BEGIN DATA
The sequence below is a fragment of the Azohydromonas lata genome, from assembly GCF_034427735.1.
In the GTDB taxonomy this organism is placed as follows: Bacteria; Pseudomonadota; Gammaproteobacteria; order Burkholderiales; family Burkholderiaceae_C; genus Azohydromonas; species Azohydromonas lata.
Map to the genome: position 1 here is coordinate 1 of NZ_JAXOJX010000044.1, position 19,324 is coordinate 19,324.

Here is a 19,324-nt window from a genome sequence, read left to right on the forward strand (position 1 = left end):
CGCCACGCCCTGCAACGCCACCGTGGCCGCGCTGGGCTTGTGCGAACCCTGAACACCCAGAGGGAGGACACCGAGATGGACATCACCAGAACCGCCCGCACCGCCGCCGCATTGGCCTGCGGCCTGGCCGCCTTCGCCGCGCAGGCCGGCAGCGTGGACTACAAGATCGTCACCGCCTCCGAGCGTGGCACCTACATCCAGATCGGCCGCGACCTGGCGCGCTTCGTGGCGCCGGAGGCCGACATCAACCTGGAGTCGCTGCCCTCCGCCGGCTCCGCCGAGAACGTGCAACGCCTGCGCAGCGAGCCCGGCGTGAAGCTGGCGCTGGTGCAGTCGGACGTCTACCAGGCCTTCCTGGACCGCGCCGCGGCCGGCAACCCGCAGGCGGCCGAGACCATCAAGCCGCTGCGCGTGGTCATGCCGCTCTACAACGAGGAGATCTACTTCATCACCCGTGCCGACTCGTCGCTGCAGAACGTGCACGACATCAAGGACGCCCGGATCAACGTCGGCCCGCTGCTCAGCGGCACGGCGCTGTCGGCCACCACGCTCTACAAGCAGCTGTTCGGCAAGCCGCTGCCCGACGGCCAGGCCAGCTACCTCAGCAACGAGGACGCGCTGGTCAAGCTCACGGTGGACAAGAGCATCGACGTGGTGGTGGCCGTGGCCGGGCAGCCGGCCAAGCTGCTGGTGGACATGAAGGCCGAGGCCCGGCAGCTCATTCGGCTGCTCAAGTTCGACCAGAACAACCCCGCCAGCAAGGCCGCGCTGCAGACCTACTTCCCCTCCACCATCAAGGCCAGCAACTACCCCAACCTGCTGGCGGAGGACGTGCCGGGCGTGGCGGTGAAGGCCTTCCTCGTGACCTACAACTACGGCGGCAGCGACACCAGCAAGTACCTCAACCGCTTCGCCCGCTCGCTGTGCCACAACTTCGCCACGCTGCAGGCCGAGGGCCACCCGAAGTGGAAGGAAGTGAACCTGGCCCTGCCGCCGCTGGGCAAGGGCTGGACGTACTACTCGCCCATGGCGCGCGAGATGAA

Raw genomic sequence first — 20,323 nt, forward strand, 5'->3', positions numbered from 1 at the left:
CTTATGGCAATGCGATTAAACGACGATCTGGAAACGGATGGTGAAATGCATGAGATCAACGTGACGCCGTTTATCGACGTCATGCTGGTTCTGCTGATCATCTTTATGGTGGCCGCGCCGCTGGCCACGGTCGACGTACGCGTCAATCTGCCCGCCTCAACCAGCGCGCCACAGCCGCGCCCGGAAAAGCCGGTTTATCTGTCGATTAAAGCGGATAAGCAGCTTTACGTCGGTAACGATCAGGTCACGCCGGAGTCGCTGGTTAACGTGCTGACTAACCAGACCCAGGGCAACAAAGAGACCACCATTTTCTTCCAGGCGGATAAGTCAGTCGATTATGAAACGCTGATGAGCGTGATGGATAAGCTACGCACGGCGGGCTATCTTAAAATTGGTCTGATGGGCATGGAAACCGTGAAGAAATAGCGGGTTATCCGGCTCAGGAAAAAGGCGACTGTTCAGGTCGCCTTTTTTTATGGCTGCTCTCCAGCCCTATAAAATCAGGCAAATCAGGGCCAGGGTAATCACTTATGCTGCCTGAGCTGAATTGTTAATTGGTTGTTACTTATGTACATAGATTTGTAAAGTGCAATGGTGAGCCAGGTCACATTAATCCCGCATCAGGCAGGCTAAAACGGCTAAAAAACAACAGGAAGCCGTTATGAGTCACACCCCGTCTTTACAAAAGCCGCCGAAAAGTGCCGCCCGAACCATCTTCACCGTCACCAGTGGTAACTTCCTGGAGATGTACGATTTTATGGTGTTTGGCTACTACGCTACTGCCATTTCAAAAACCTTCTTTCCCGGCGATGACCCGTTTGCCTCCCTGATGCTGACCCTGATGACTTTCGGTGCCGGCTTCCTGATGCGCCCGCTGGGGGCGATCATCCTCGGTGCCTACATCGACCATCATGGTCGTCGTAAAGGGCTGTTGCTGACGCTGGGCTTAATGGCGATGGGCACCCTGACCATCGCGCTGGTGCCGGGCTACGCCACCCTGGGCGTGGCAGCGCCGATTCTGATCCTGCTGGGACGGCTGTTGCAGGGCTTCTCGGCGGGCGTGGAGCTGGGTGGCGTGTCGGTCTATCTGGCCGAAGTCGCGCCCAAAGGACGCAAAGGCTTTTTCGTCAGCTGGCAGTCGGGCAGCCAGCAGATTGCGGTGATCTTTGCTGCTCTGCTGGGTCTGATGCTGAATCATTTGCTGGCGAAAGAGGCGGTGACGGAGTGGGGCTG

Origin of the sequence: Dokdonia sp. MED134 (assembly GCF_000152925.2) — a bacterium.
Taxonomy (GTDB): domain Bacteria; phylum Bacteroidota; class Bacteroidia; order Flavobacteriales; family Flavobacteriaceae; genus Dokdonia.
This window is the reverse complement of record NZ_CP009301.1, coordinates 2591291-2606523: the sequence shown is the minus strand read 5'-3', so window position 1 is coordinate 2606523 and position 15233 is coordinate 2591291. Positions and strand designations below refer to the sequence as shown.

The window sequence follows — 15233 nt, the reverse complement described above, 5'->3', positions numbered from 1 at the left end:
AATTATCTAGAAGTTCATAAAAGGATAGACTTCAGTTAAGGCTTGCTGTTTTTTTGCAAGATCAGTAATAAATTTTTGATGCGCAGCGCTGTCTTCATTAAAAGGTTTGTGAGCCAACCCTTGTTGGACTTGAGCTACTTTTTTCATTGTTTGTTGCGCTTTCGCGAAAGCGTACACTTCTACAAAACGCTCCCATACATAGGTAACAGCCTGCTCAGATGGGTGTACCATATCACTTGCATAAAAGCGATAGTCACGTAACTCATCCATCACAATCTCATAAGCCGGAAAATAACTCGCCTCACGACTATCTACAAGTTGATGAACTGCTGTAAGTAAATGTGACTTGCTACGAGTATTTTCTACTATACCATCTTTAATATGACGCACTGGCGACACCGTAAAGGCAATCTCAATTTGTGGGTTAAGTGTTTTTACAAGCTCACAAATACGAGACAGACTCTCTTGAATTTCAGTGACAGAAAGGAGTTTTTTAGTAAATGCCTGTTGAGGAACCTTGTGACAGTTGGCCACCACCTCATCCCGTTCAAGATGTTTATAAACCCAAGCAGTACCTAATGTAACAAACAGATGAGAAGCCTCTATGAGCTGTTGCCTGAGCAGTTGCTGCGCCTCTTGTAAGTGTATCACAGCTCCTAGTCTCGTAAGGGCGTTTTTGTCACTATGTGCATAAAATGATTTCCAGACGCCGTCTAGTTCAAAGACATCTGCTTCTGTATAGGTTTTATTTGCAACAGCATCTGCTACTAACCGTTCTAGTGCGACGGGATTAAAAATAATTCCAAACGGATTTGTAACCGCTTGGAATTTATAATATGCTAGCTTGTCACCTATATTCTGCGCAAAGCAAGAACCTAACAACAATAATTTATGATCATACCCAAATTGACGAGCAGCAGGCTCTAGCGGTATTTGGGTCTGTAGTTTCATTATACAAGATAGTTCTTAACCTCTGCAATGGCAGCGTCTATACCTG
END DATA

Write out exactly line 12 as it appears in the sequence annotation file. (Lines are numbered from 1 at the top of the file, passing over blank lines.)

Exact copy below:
AATTATCTAGAAGTTCATAAAAGGATAGACTTCAGTTAAGGCTTGCTGTTTTTTTGCAAGATCAGTAATAAATTTTTGATGCGCAGCGCTGTCTTCATTAAAAGGTTTGTGAGCCAACCCTTGTTGGACTTGAGCTACTTTTTTCATTGTTTGTTGCGCTTTCGCGAAAGCGTACACTTCTACAAAACGCTCCCATACATAGGTAACAGCCTGCTCAGATGGGTGTACCATATCACTTGCATAAAAGCGATAGTCACGTAACTCATCCATCACAATCTCATAAGCCGGAAAATAACTCGCCTCACGACTATCTACAAGTTGATGAACTGCTGTAAGTAAATGTGACTTGCTACGAGTATTTTCTACTATACCATCTTTAATATGACGCACTGGCGACACCGTAAAGGCAATCTCAATTTGTGGGTTAAGTGTTTTTACAAGCTCACAAATACGAGACAGACTCTCTTGAATTTCAGTGACAGAAAGGAGTTTTTTAGTAAATGCCTGTTGAGGAACCTTGTGACAGTTGGCCACCACCTCATCCCGTTCAAGATGTTTATAAACCCAAGCAGTACCTAATGTAACAAACAGATGAGAAGCCTCTATGAGCTGTTGCCTGAGCAGTTGCTGCGCCTCTTGTAAGTGTATCACAGCTCCTAGTCTCGTAAGGGCGTTTTTGTCACTATGTGCATAAAATGATTTCCAGACGCCGTCTAGTTCAAAGACATCTGCTTCTGTATAGGTTTTATTTGCAACAGCATCTGCTACTAACCGTTCTAGTGCGACGGGATTAAAAATAATTCCAAACGGATTTGTAACCGCTTGGAATTTATAATATGCTAGCTTGTCACCTATATTCTGCGCAAAGCAAGAACCTAACAACAATAATTTATGATCATACCCAAATTGACGAGCAGCAGGCTCTAGCGGTATTTGGGTCTGTAGTTTCATTATACAAGATAGTTCTTAACCTCTGCAATGGCAGCGTCTATACCTG